Many of the kids who owe money would qualify for free lunches through a government program for low-income families. The difficulty is getting parents to fill out the paperwork and enroll their kids, Jakala said. Those forms were mailed to parents this summer, and are also available on the district’s Web site,

The district has noticed a spike in applications for the free and reduced-price lunch program. So far this school year, 1,128 students have been approved for the program, compared with 623 at the same time last year.

However, many parents who don’t meet income guidelines to qualify for free lunches still struggle with money, said Crystal FitzSimons, a director at the Washington, D.C.-based Food Research and Action Center, a nonprofit group that focuses on public nutrition policies. In order to qualify for free meals, a family of three cannot earn more than $23,000.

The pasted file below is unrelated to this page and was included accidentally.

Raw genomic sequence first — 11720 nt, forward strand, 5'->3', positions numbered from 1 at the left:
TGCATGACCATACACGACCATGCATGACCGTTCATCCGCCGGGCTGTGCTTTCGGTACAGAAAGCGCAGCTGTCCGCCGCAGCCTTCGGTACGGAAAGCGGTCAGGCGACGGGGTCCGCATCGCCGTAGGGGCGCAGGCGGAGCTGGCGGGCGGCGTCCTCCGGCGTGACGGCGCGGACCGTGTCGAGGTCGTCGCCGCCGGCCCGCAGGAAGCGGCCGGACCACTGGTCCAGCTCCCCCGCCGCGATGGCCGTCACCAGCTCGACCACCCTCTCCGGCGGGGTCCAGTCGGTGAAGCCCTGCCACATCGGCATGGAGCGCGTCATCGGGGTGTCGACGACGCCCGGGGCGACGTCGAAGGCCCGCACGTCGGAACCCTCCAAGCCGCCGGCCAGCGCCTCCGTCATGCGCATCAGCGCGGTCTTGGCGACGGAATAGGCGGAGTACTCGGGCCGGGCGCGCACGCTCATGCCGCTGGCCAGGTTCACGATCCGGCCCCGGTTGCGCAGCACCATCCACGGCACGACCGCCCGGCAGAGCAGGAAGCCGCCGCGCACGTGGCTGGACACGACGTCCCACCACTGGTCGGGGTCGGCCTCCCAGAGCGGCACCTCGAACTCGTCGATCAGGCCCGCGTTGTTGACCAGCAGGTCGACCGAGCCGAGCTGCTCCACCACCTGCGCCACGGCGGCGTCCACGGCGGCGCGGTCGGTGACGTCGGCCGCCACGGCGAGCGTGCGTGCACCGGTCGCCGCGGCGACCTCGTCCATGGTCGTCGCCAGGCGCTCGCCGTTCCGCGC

“When you think of rent and transportation costs and food-at-home cost and child-care costs — it’s very difficult for families to break even,” she said. “We would encourage the school to reconsider.”

Burley said she understands that the district is in a tough spot, and she doesn’t want parents taking advantage of the system. She sent her children and her grandkids to Hazelwood, and she can’t bear the thought of kids being punished for their parents’ mistakes.

“At least give them milk,” she said.

Reporter Kaitlin Manry: 425-339-3292 or